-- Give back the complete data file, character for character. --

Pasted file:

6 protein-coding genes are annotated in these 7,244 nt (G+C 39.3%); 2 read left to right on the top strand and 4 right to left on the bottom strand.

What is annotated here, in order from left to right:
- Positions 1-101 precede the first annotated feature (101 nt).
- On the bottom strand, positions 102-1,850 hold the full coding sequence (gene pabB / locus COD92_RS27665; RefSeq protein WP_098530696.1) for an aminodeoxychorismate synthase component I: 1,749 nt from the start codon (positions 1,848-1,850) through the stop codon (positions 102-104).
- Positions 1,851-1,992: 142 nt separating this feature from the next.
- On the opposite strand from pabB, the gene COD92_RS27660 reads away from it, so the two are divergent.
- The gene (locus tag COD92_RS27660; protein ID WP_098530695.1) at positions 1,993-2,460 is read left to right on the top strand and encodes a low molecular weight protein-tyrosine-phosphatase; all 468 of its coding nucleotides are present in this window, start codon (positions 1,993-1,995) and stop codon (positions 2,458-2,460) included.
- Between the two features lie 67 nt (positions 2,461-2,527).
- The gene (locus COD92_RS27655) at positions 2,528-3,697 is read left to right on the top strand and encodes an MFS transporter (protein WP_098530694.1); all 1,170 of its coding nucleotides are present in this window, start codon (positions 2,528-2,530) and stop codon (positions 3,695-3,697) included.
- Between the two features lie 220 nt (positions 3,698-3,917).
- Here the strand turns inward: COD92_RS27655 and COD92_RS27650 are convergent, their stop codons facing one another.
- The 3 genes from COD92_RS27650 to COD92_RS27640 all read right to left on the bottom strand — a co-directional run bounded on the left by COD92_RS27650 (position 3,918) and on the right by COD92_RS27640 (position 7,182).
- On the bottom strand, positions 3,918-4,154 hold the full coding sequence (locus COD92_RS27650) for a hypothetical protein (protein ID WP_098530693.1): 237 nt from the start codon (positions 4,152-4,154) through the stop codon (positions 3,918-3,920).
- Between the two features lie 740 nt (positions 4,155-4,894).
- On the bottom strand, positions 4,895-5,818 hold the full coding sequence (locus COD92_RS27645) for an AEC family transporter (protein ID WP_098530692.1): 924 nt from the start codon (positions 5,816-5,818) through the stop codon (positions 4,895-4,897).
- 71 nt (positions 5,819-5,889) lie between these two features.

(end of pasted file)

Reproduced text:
6 protein-coding genes are annotated in these 7,244 nt (G+C 39.3%); 2 read left to right on the top strand and 4 right to left on the bottom strand.

What is annotated here, in order from left to right:
- Positions 1-101 precede the first annotated feature (101 nt).
- On the bottom strand, positions 102-1,850 hold the full coding sequence (gene pabB / locus COD92_RS27665; RefSeq protein WP_098530696.1) for an aminodeoxychorismate synthase component I: 1,749 nt from the start codon (positions 1,848-1,850) through the stop codon (positions 102-104).
- Positions 1,851-1,992: 142 nt separating this feature from the next.
- On the opposite strand from pabB, the gene COD92_RS27660 reads away from it, so the two are divergent.
- The gene (locus tag COD92_RS27660; protein ID WP_098530695.1) at positions 1,993-2,460 is read left to right on the top strand and encodes a low molecular weight protein-tyrosine-phosphatase; all 468 of its coding nucleotides are present in this window, start codon (positions 1,993-1,995) and stop codon (positions 2,458-2,460) included.
- Between the two features lie 67 nt (positions 2,461-2,527).
- The gene (locus COD92_RS27655) at positions 2,528-3,697 is read left to right on the top strand and encodes an MFS transporter (protein WP_098530694.1); all 1,170 of its coding nucleotides are present in this window, start codon (positions 2,528-2,530) and stop codon (positions 3,695-3,697) included.
- Between the two features lie 220 nt (positions 3,698-3,917).
- Here the strand turns inward: COD92_RS27655 and COD92_RS27650 are convergent, their stop codons facing one another.
- The 3 genes from COD92_RS27650 to COD92_RS27640 all read right to left on the bottom strand — a co-directional run bounded on the left by COD92_RS27650 (position 3,918) and on the right by COD92_RS27640 (position 7,182).
- On the bottom strand, positions 3,918-4,154 hold the full coding sequence (locus COD92_RS27650) for a hypothetical protein (protein ID WP_098530693.1): 237 nt from the start codon (positions 4,152-4,154) through the stop codon (positions 3,918-3,920).
- Between the two features lie 740 nt (positions 4,155-4,894).
- On the bottom strand, positions 4,895-5,818 hold the full coding sequence (locus COD92_RS27645) for an AEC family transporter (protein ID WP_098530692.1): 924 nt from the start codon (positions 5,816-5,818) through the stop codon (positions 4,895-4,897).
- 71 nt (positions 5,819-5,889) lie between these two features.